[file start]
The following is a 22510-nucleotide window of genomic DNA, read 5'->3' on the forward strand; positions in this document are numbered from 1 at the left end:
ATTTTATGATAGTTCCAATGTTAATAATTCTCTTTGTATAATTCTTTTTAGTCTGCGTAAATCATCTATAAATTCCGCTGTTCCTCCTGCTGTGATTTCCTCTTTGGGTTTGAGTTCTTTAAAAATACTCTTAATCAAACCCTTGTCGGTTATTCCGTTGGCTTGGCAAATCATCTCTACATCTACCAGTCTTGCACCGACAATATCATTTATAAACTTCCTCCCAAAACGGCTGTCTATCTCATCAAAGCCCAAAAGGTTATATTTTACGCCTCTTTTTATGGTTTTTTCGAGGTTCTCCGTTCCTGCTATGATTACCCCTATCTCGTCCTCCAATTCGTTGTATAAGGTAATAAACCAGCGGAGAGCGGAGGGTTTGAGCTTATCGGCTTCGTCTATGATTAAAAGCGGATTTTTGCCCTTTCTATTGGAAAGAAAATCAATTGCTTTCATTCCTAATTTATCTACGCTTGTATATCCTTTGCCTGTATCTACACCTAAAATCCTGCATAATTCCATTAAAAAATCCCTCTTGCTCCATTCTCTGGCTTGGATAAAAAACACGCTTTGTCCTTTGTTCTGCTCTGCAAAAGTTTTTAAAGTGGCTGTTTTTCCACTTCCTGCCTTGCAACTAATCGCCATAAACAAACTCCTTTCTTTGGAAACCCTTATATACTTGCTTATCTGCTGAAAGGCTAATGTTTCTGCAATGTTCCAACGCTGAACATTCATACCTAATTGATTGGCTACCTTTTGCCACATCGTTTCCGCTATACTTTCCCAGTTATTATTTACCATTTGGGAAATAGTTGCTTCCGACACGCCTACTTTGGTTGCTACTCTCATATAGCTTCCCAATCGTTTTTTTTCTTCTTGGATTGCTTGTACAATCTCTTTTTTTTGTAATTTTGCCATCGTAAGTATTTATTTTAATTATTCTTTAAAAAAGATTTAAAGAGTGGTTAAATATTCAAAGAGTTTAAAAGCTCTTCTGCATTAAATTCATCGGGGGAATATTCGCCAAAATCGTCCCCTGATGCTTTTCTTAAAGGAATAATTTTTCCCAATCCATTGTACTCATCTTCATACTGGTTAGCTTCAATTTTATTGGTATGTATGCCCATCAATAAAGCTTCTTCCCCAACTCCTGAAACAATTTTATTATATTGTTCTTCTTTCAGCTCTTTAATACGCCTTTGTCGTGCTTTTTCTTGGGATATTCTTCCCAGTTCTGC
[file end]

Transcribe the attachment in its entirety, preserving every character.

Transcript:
The following is a 22510-nucleotide window of genomic DNA, read 5'->3' on the forward strand; positions in this document are numbered from 1 at the left end:
ATTTTATGATAGTTCCAATGTTAATAATTCTCTTTGTATAATTCTTTTTAGTCTGCGTAAATCATCTATAAATTCCGCTGTTCCTCCTGCTGTGATTTCCTCTTTGGGTTTGAGTTCTTTAAAAATACTCTTAATCAAACCCTTGTCGGTTATTCCGTTGGCTTGGCAAATCATCTCTACATCTACCAGTCTTGCACCGACAATATCATTTATAAACTTCCTCCCAAAACGGCTGTCTATCTCATCAAAGCCCAAAAGGTTATATTTTACGCCTCTTTTTATGGTTTTTTCGAGGTTCTCCGTTCCTGCTATGATTACCCCTATCTCGTCCTCCAATTCGTTGTATAAGGTAATAAACCAGCGGAGAGCGGAGGGTTTGAGCTTATCGGCTTCGTCTATGATTAAAAGCGGATTTTTGCCCTTTCTATTGGAAAGAAAATCAATTGCTTTCATTCCTAATTTATCTACGCTTGTATATCCTTTGCCTGTATCTACACCTAAAATCCTGCATAATTCCATTAAAAAATCCCTCTTGCTCCATTCTCTGGCTTGGATAAAAAACACGCTTTGTCCTTTGTTCTGCTCTGCAAAAGTTTTTAAAGTGGCTGTTTTTCCACTTCCTGCCTTGCAACTAATCGCCATAAACAAACTCCTTTCTTTGGAAACCCTTATATACTTGCTTATCTGCTGAAAGGCTAATGTTTCTGCAATGTTCCAACGCTGAACATTCATACCTAATTGATTGGCTACCTTTTGCCACATCGTTTCCGCTATACTTTCCCAGTTATTATTTACCATTTGGGAAATAGTTGCTTCCGACACGCCTACTTTGGTTGCTACTCTCATATAGCTTCCCAATCGTTTTTTTTCTTCTTGGATTGCTTGTACAATCTCTTTTTTTTGTAATTTTGCCATCGTAAGTATTTATTTTAATTATTCTTTAAAAAAGATTTAAAGAGTGGTTAAATATTCAAAGAGTTTAAAAGCTCTTCTGCATTAAATTCATCGGGGGAATATTCGCCAAAATCGTCCCCTGATGCTTTTCTTAAAGGAATAATTTTTCCCAATCCATTGTACTCATCTTCATACTGGTTAGCTTCAATTTTATTGGTATGTATGCCCATCAATAAAGCTTCTTCCCCAACTCCTGAAACAATTTTATTATATTGTTCTTCTTTCAGCTCTTTAATACGCCTTTGTCGTGCTTTTTCTTGGGATATTCTTCCCAGTTCTGC